Most people working to prevent gun violence wouldn’t think to start at their local beauty parlors, but that’s what the Milwaukee Homicide Review Commission did. When a sub-committee on gun violence analyzed data from both the Health Department and law enforcement and found that a high percentage of young females purchased firearms used in crimes, the Commission created and implemented an education campaign in salons with a simple message: “Don’t buy a gun for your man.”
This initiative is just one example of the burgeoning public health and public safety collaborations described in “Law Enforcement and Public Health: Sharing Resources and Strategies to Make Communities Safer.” This report—just released by the U.S. Department of Justice’s Office of Community Oriented Policing Services (COPS Office)—details a roundtable discussion, which was sponsored by the COPS Office, The California Endowment, and the Center for Court Innovation, and took place in Los Angeles in March 2011. The executive session brought together police chiefs and public health researchers from across the country to offer insights into the challenges both sectors face and how the fields overlap.
The new report highlights similarities the fields share: Both public health and criminal justice agencies are concerned about the well-being of communities. Both also share an interest in analyzing data to identify problems and develop effective solutions. And both fields are interested in addressing some of the same problems, including violence and crime driven by drug addiction or mental illness.
|Podcast with the Milwaukee Homicide Review Commission’s Dr. Mallory O’Brien -
Dr. O’Brien speaks with Rob Wolf from the Center for Court Innovation on solving and preventing homicides through collaboration.
Law enforcement and public health agencies are also often reactive, responding after the fact to incidents of crime or outbreaks of contagious disease. Public health, however, has historically placed a premium on prevention while “law enforcement by definition has been reactive from the beginning of time,” said COPS Office Director Bernard Melekian. “Prevention was never really seen as part of law enforcement. It was really about a response to something bad happening.”
Like law enforcement agencies, public health agencies seek both to suppress problems as soon as they emerge and also find long-term solutions, said Anthony Iton, senior vice president of The California Endowment’s Building Healthy Communities.
“We always say if you walk into a community and there are fires burning, what’s the first thing you do? You put out the fires,” he said. “If you come back the next day and there are fires burning in the same place, you put out the fires again, but you start thinking to yourself, ‘Why are the fires burning in the same place?’ The third day you are like, ‘I’ve got to find out what is causing these fires.’”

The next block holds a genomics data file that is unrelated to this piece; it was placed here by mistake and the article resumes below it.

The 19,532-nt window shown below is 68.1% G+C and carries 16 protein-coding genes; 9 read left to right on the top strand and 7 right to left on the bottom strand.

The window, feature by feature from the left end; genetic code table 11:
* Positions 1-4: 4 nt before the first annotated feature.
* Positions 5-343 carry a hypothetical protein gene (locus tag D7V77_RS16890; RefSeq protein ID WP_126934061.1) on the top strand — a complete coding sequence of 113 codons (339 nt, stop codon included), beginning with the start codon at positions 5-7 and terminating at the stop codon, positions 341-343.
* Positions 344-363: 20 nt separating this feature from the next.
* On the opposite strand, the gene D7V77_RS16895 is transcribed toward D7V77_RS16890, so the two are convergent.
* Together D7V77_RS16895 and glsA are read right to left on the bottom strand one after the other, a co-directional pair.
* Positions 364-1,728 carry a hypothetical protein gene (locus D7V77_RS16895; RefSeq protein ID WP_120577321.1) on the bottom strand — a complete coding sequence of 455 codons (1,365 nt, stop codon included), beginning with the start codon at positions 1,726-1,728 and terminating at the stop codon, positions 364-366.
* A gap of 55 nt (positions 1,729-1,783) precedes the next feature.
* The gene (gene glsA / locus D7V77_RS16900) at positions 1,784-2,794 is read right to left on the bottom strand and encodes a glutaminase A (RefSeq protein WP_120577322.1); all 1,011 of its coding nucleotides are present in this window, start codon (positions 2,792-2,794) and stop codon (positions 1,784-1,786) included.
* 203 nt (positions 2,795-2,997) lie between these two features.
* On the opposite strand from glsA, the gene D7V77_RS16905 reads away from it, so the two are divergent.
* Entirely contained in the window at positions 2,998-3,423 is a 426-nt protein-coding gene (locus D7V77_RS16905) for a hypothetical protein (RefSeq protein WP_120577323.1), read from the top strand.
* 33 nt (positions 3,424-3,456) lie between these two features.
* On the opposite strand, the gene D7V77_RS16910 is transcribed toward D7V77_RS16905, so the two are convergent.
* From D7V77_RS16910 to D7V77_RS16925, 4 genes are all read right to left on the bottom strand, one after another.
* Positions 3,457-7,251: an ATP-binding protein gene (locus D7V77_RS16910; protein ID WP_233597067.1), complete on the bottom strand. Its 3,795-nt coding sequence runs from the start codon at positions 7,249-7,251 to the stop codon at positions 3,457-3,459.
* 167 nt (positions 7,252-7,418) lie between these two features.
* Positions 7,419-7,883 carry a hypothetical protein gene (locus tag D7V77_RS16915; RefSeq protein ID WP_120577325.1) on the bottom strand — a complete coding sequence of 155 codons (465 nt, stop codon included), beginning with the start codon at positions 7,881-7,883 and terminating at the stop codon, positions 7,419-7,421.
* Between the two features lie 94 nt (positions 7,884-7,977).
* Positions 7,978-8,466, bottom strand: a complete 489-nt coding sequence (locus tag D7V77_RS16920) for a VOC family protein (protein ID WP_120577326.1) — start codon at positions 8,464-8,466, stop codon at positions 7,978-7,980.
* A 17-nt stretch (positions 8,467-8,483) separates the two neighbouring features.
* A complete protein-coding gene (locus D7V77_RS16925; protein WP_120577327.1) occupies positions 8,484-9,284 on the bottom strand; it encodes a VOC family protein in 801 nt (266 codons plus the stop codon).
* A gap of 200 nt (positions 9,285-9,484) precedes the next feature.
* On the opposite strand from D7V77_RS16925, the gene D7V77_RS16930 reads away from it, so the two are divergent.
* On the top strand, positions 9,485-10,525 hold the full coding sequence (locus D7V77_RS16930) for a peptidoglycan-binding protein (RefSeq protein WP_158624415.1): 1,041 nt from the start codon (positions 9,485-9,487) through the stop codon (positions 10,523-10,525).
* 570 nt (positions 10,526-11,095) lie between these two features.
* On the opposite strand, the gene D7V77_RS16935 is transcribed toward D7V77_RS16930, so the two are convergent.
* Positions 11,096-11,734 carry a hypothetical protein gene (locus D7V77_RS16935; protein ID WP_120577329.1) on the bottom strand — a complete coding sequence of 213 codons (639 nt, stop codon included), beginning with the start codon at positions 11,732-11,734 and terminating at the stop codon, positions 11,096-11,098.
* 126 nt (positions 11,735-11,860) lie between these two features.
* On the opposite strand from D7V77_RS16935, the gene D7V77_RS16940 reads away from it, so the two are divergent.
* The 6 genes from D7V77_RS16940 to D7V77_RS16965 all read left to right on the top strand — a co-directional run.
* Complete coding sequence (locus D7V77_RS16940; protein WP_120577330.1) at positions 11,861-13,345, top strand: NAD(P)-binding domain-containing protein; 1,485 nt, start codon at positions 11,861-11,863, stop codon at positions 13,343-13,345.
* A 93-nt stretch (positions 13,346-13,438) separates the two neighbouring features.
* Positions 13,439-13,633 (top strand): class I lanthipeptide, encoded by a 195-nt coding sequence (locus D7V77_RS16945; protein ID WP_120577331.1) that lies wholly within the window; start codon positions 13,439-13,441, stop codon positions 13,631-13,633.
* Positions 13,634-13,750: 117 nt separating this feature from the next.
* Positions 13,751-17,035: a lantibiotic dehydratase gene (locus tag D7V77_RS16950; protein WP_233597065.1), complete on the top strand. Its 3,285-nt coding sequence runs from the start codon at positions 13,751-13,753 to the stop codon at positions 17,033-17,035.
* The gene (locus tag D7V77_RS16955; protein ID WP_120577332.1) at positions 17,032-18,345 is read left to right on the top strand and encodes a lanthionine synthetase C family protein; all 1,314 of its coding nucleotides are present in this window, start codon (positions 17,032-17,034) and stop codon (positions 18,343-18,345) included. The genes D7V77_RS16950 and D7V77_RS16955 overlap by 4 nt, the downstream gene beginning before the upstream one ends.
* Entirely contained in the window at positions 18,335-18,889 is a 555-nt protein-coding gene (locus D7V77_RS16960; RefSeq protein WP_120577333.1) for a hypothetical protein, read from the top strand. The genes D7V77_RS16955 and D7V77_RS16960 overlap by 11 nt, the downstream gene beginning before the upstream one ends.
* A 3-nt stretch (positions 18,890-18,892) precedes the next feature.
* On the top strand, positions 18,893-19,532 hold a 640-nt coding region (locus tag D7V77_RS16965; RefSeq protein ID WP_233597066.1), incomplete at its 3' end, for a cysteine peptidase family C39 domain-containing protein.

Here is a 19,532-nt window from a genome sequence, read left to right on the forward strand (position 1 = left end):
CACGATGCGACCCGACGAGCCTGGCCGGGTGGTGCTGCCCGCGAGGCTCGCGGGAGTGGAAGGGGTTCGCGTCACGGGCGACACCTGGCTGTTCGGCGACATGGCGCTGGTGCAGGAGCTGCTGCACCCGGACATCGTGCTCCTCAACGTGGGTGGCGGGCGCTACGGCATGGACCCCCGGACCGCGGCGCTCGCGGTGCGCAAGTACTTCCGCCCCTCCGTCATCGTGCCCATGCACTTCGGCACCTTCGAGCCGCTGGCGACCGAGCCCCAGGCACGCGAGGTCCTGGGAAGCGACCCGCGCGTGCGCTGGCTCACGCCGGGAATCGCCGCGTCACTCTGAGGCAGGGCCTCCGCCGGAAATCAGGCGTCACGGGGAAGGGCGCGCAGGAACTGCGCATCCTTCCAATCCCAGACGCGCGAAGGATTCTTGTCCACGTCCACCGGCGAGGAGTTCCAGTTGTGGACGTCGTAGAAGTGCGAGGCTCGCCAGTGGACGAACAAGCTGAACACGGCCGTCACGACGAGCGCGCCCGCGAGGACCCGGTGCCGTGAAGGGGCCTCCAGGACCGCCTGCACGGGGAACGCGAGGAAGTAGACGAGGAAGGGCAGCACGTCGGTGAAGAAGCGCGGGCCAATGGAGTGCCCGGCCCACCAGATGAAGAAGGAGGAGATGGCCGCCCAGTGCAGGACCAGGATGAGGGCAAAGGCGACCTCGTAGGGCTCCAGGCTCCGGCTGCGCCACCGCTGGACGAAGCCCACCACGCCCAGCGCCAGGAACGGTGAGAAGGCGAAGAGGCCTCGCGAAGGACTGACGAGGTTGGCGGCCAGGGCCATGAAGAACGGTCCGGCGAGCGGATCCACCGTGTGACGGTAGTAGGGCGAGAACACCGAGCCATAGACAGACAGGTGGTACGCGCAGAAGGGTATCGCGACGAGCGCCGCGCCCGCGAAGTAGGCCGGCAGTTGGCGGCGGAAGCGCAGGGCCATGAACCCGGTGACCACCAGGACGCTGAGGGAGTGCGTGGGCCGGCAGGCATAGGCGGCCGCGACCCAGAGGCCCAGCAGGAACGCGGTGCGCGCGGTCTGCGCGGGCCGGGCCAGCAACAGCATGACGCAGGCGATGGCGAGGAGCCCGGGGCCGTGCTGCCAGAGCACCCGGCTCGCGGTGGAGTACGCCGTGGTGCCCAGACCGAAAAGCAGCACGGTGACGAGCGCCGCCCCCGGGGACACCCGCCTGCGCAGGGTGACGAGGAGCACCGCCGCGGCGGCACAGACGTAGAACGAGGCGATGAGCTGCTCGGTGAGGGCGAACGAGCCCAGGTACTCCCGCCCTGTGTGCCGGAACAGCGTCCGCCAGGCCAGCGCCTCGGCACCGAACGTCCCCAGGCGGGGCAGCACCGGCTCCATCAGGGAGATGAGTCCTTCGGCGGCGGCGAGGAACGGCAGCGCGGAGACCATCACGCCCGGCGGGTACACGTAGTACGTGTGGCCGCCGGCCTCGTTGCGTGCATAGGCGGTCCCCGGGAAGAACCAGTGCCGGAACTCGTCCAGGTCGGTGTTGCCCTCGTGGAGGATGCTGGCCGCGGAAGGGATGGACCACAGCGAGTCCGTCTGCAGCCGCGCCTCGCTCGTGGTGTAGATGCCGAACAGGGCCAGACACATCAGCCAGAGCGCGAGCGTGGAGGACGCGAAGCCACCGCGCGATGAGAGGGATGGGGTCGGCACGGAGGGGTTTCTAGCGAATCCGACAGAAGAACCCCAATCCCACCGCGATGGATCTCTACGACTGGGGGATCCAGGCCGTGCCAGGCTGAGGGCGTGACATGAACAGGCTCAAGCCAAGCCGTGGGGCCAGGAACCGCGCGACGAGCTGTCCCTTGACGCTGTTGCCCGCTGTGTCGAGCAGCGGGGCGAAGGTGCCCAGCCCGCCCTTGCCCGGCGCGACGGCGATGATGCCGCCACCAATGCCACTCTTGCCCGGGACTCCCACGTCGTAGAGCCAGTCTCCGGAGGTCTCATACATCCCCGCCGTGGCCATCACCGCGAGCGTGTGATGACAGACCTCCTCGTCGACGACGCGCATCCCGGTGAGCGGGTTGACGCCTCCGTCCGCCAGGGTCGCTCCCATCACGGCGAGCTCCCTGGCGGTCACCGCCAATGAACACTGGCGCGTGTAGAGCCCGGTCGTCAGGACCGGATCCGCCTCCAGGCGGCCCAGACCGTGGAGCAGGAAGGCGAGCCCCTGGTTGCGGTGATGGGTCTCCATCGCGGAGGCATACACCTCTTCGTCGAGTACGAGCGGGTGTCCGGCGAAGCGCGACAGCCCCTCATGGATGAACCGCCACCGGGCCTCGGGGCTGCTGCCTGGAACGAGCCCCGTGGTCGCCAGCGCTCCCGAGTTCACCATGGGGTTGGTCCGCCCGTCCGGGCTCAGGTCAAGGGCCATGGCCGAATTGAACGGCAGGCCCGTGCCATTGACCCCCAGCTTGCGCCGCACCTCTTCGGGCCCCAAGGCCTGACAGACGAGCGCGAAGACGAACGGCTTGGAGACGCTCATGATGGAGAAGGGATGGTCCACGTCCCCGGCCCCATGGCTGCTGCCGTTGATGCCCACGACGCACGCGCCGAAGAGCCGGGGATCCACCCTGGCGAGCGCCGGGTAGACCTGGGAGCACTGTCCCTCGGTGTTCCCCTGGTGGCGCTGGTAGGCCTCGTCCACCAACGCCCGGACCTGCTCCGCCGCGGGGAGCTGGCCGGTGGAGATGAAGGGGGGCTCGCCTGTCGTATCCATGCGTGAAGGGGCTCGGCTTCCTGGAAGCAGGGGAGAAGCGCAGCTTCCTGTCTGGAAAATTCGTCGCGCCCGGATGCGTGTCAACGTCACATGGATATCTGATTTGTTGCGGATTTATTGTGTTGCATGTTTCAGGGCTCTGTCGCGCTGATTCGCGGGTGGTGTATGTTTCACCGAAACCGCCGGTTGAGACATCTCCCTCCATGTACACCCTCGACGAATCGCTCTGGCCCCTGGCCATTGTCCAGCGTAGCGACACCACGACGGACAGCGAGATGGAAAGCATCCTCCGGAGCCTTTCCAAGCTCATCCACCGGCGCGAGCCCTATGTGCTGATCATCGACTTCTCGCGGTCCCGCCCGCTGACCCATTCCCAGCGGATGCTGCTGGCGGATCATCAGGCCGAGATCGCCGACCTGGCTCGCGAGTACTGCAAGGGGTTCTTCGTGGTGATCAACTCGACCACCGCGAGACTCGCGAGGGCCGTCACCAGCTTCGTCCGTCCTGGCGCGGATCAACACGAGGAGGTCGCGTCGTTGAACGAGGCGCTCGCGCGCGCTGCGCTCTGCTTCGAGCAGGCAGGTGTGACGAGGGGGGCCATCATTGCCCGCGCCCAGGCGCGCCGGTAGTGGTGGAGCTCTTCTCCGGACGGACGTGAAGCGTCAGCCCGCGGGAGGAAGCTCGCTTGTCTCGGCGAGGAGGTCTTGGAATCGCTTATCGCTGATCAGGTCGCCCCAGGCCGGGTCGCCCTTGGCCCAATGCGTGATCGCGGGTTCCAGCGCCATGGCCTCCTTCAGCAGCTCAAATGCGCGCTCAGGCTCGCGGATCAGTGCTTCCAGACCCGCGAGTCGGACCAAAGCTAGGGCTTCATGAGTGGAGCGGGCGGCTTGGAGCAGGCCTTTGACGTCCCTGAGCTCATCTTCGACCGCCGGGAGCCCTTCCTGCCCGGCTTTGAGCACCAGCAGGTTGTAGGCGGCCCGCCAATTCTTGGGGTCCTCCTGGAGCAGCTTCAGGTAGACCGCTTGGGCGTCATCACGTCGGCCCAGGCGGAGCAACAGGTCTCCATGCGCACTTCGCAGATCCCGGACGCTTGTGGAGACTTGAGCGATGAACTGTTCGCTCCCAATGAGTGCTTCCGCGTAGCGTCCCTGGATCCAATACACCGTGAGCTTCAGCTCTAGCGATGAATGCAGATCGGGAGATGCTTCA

But while law enforcement and public health have a lot in common, they haven’t traditionally been natural collaborators. The Milwaukee Homicide Review Commission’s Dr. Mallory O’Brien asked roundtable participants if they “actually get together on a regular basis with partners and have these kinds of discussions where you are sharing data and talking about strategy development? How often does that happen?” Many agreed that this practice was still relatively rare.
Among the participants in the executive session, there was a clear willingness to work together. “I think…the next evolution of police work is to reduce crime by preventing it using methods that work, while at the same time not burning down the village to save it,” said Garry McCarthy, then-director of the Newark (New Jersey) Police Department, who was subsequently appointed to lead the Chicago Police Department. “Anything that we could do with public health that will mesh into that, I think is going to be welcome with open arms.”
After the March 2011 session, participants were invited to apply for mini-grants of $10,000 from The California Endowment for projects related to collaborations between the two fields. Then, in January 2012, another meeting was convened to share some of the results of the nine mini-grant projects, as well as bring representatives from funding agencies into the discussion, with an aim to garner insight into how any innovative collaboration can gain public and financial support to become common practice.
“Law Enforcement and Public Health: Sharing Resources and Strategies to Make Communities Safer” offers a foundation for understanding the fundamentals of these collaborations: where they come from and where they are headed, while also offering a brief history of public health and public safety partnerships and insights from representatives from both fields on how to share successful strategies and overcome challenges.
“I think the reason we’ve been successful in…the Homicide Review Commission is we have been successful in developing these relationships,” O’Brien said. “We’re not focusing purely on a law enforcement response but a collaborative response.”
The newly released report on the first session is available here, and a report on the second will be forthcoming in 2012.
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